Sorry, but I'm compelled to talk about the media war critics again. I won't quit fairly criticizing them until they quit unfairly and dishonestly criticizing the American war effort.
As soon as the war started, many of the usual suspects pretended to adopt a cease-fire in their attacks on the Bush administration and the coalition invasion of Iraq on the premise that once at war they would support the troops. But no sooner than they implemented their pseudo-moratorium did they start right back up again -- at the administration's first sign of vulnerability in the prosecution of the war.
They shifted their criticism from opposing the war itself to second guessing our conduct of the war. Their complaints? Well, the war didn't end in the first week, all Iraqi citizens didn't automatically defect to our side immediately, and certain unnamed sources in the Pentagon along with a handful of retired generals said we had too few forces on the ground.
It's hard not to get a sense that these media naysayers delight in finding fault with the coalition's progress in the war. I'm not just talking about Peter Arnett, who plainly sympathized with the enemy on enemy TV in enemy territory. While NBC executives finally fired him over it, don't overlook their initial statement supporting him, explaining that he did the interview as a professional courtesy to Iraqi TV -- as if that's exculpatory -- and that his comments "were analytical in nature and were not intended to be anything more." I don't know about you, but I didn't need to wait for public opinion poll results to know how I stood on Arnett's despicable, inexcusable, egomaniacal tirade.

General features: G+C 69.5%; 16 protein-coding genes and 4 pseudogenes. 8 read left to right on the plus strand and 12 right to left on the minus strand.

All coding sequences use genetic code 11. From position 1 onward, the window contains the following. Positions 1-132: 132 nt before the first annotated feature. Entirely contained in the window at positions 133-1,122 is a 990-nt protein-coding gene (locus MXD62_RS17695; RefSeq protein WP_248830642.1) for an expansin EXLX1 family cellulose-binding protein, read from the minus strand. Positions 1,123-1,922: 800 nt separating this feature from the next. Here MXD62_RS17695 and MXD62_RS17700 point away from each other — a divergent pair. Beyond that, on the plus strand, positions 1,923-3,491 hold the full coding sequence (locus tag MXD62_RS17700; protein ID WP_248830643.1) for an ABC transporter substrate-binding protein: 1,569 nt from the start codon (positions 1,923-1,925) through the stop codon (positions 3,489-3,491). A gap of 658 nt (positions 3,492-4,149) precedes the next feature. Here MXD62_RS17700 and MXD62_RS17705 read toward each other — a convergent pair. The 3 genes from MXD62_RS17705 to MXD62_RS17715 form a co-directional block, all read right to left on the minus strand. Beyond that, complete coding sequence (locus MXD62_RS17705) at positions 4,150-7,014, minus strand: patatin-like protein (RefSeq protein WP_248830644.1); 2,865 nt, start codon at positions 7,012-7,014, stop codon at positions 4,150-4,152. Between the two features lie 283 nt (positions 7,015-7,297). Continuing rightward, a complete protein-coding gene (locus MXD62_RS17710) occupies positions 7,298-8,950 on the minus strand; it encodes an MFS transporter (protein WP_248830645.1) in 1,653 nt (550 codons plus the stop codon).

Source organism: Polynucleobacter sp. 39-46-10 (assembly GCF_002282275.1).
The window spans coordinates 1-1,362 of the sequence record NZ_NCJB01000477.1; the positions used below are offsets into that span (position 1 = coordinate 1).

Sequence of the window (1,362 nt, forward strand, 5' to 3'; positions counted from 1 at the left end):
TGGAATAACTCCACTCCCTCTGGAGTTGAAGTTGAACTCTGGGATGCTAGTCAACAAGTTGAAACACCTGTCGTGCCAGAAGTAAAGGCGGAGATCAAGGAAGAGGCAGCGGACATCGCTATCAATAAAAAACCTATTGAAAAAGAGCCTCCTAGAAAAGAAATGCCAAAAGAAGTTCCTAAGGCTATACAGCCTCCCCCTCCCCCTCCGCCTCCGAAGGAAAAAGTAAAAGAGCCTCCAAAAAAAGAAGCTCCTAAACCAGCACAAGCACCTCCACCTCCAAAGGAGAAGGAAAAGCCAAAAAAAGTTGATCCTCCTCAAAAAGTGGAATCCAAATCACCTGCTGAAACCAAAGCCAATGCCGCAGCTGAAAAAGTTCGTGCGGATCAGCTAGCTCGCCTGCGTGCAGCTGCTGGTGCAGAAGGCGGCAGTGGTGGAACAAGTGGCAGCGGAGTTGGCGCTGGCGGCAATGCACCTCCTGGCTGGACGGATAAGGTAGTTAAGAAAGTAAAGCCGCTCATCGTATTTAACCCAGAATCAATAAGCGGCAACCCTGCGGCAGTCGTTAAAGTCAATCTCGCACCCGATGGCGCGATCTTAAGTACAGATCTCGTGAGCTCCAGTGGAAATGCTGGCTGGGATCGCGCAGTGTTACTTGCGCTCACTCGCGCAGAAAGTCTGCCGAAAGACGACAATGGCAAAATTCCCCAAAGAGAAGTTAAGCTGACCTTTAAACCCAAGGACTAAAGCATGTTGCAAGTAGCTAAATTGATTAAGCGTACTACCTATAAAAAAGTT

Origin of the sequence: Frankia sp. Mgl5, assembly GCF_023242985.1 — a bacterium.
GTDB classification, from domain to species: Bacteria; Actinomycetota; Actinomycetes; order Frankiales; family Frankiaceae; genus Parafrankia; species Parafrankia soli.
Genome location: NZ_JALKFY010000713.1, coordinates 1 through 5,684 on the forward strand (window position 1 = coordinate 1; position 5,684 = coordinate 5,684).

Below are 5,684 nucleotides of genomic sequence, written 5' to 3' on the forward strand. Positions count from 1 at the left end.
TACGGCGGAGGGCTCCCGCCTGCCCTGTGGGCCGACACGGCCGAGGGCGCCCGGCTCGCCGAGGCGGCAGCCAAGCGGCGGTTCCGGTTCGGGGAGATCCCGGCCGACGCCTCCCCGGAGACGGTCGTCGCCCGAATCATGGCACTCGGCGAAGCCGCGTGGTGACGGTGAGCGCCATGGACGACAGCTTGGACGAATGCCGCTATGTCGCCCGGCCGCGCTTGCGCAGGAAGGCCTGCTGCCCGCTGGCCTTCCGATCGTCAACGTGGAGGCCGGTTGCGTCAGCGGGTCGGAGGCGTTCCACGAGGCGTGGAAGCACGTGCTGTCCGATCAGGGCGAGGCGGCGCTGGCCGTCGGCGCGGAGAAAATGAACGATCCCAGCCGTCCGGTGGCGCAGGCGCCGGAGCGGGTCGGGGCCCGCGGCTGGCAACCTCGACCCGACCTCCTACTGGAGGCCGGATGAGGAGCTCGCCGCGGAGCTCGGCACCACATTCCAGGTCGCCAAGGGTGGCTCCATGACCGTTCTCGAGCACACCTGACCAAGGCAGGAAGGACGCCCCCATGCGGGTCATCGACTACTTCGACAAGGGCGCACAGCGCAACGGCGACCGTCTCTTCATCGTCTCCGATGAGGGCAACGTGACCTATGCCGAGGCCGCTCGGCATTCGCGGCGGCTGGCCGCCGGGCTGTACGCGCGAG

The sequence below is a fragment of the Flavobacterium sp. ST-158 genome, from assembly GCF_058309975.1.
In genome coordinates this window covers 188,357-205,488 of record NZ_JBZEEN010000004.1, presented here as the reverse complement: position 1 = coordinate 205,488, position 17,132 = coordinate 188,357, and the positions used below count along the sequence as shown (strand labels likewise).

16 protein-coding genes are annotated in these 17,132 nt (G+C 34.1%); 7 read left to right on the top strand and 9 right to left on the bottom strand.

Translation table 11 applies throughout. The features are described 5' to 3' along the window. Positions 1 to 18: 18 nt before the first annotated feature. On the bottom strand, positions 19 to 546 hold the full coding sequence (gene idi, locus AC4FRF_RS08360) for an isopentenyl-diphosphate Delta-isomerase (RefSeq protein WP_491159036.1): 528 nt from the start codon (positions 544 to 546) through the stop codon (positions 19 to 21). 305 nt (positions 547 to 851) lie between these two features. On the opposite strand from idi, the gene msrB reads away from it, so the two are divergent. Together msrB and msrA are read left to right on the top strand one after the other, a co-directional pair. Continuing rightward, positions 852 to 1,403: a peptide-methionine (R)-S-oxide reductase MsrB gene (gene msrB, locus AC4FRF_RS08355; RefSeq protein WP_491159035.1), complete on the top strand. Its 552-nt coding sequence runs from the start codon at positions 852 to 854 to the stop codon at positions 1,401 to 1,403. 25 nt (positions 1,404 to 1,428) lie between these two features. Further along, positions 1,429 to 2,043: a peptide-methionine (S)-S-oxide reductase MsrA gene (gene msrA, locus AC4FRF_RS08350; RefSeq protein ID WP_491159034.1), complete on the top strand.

Have you seen the venom flowing from the New York Times editorial page, which can barely contain its animus toward the administration? How about Times reporter Maureen Dowd, whose antipathy for President Bush and Secretary Rumsfeld is so palpable she doesn't even bother to sound professional about it? (FYI, she earned her war-analysis credentials when she questioned, in her Oct. 28, 2001 column, whether we were getting bogged down in a quagmire in Afghanistan.) With sneering contempt and insolence, she charges that "Rummy's" war plan is incoherent.
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